Who am I?
The gross body, which is composed of the seven fundamental elements (dhatu, धातु), I am not; the five cognitive sense organs, i.e., the senses of hearing, touch, sight, taste, and smell, which apprehend their respective objects, i.e., sound, touch, color, taste, and odor, I am not; the live conative sense organs, i.e., the organs of speech, locomotion, grasping, excretion, and procreation, which have as their respective functions speaking, moving, grasping, excreting, and enjoying, I am not; the five vital airs, प्राण prana, etc., which perform respectively the live functions of in-breathing, etc., I am not; even the mind which thinks, I am not; the nescience too, which is endowed only with the residual impressions of objects, and in which there are no objects and no functions, I am not.
After negating all of the above-mentioned as “not this, not this,” that Awareness which alone remains-that I am.
What is the nature of the mind?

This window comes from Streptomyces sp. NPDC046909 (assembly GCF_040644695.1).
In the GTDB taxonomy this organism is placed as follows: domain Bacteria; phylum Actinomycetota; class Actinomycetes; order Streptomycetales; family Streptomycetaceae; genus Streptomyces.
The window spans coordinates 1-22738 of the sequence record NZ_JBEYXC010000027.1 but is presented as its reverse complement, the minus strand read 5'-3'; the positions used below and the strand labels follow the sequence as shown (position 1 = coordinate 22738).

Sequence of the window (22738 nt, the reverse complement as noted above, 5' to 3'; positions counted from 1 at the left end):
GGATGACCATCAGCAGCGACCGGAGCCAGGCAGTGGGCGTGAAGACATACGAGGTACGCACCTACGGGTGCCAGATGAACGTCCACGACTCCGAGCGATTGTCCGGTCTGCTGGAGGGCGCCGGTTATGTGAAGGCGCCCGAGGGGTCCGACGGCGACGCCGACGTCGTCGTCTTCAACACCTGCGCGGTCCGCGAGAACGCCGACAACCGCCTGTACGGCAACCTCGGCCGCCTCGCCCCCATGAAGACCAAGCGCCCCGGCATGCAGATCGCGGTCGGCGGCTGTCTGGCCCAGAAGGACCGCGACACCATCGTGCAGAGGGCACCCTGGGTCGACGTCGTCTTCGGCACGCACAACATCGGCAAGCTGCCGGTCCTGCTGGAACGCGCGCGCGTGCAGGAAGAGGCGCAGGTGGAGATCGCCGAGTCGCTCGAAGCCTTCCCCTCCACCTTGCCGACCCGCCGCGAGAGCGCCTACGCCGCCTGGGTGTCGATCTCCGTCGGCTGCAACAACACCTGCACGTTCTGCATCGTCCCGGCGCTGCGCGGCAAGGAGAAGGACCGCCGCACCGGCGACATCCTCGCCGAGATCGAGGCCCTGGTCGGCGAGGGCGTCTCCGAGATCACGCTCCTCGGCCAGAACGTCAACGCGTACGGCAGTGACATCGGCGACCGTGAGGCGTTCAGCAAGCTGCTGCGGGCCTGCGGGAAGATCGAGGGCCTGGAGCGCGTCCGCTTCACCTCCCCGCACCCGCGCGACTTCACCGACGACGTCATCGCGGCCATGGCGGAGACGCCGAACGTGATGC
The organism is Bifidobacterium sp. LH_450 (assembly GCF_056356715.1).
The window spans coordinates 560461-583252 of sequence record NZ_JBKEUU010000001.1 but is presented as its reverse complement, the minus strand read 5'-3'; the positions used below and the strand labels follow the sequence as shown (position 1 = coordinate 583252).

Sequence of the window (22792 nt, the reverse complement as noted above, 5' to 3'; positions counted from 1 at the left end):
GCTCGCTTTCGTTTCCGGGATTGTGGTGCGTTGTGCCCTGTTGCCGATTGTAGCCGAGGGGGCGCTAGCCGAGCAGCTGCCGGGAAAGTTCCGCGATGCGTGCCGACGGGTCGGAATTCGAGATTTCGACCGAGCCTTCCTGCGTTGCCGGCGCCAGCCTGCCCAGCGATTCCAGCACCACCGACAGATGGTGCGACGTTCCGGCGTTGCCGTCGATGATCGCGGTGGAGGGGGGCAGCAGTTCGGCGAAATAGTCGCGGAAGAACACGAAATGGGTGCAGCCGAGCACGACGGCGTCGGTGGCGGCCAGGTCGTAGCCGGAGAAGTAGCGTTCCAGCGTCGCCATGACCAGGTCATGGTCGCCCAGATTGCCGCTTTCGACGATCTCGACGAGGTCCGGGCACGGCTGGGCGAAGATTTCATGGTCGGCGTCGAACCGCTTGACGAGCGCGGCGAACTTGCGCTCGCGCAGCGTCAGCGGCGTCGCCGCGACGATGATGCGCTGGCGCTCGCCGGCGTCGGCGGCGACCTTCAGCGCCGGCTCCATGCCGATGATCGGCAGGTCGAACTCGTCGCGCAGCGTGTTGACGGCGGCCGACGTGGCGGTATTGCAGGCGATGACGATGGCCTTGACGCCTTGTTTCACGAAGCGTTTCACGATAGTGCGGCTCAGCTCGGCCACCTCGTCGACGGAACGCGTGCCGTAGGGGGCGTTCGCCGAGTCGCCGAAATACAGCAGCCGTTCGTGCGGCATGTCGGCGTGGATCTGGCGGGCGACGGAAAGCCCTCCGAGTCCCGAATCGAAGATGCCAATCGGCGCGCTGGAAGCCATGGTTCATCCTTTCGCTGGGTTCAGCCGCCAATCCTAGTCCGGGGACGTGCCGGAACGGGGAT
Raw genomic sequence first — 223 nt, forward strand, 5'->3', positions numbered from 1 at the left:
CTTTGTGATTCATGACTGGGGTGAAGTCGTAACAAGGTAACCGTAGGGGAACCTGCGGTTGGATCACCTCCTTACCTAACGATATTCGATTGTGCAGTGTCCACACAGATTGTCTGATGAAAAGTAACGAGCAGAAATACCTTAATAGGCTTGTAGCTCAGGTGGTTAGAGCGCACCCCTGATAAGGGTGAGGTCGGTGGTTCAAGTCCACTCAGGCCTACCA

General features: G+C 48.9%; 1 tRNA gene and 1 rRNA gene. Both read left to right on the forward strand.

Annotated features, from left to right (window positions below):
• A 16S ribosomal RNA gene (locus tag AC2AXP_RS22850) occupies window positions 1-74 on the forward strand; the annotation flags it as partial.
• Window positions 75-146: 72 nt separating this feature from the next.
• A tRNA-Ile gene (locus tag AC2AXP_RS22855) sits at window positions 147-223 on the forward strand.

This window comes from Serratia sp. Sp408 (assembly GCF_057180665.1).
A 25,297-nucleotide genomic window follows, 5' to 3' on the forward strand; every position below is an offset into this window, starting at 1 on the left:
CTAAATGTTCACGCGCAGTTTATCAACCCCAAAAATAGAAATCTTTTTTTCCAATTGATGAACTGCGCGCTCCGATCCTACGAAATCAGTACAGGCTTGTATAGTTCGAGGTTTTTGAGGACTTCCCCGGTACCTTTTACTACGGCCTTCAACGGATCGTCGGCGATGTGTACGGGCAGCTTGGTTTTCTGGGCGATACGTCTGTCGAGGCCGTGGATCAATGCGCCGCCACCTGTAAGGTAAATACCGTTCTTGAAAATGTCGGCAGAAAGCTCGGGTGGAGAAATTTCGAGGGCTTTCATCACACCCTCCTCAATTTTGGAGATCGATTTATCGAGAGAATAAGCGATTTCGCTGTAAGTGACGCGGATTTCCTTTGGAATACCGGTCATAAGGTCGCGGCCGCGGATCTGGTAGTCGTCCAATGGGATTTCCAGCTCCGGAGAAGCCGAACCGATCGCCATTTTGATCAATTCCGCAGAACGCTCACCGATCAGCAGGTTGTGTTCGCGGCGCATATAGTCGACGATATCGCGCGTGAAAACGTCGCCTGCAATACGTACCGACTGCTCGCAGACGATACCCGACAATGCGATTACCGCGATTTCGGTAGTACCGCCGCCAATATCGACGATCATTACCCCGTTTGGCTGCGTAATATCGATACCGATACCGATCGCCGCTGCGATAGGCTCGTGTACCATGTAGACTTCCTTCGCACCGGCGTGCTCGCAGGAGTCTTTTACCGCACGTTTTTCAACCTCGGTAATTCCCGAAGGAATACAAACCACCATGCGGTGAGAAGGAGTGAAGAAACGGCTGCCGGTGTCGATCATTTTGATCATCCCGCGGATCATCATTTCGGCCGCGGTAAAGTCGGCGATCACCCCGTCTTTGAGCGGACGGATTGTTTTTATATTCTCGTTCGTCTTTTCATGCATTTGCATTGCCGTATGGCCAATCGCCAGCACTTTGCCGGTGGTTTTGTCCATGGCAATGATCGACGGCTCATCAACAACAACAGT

What is called mind is a wondrous power residing in the Self. It causes all thoughts to arise. Apart from thoughts, there is no such thing as mind. Therefore, thought is the nature of mind. Apart from thoughts, there is no independent entity called the world. In deep sleep there are no thoughts, and there is no world. In the states of waking and dream, there are thoughts, and there is a world also. Just as the spider emits the thread (of the web) out of itself and again withdraws it into itself, likewise the mind projects the world out of itself and again resolves it into itself. When the mind comes out of the Self, the world appears. Therefore, when the world appears (to be real), the Self does not appear; and when the Self appears (shines), the world does not appear. When one persistently inquires into the nature of the mind, the mind will end leaving the Self (as the residue). What is referred to as the Self is the Arman. The mind always exists only in dependence on something gross; it cannot stay alone. It is the mind that is called the subtle body or the soul जीव (jiva).